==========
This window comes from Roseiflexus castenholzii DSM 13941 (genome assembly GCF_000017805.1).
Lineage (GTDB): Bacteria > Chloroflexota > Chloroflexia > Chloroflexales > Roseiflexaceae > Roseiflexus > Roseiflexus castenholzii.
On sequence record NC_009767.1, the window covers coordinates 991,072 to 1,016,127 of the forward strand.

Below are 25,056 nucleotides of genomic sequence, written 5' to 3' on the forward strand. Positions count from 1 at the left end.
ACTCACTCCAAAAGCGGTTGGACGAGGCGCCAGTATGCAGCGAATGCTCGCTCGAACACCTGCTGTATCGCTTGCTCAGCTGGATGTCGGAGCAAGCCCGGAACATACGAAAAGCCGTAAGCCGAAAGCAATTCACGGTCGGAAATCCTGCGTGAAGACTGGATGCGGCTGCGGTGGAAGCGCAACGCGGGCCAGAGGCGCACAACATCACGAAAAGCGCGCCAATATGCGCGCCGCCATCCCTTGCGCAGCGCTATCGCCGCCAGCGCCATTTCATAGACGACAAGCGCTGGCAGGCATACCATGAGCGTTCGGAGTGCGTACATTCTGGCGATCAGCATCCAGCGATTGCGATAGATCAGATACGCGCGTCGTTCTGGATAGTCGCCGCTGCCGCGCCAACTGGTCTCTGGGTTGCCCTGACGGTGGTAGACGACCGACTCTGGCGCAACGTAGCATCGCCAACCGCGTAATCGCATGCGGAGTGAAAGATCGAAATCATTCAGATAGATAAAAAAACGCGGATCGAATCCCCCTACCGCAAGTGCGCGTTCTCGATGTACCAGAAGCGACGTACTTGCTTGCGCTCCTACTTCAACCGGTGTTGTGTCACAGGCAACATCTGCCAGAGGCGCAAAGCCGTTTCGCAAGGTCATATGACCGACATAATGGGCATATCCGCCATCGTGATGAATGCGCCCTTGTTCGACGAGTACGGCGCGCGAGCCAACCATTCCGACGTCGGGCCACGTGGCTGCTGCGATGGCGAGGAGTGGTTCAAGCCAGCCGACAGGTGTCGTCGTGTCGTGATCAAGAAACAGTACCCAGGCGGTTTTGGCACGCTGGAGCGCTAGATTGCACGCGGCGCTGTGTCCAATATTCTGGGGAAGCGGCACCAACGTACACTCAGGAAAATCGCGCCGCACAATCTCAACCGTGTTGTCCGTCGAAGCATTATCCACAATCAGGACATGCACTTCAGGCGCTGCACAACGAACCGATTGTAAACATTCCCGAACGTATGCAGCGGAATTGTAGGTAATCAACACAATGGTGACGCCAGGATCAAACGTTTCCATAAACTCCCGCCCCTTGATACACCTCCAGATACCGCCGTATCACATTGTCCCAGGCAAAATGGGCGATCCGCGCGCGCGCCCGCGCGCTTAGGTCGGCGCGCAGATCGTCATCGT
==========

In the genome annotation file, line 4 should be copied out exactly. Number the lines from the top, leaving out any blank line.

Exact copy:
Below are 25,056 nucleotides of genomic sequence, written 5' to 3' on the forward strand. Positions count from 1 at the left end.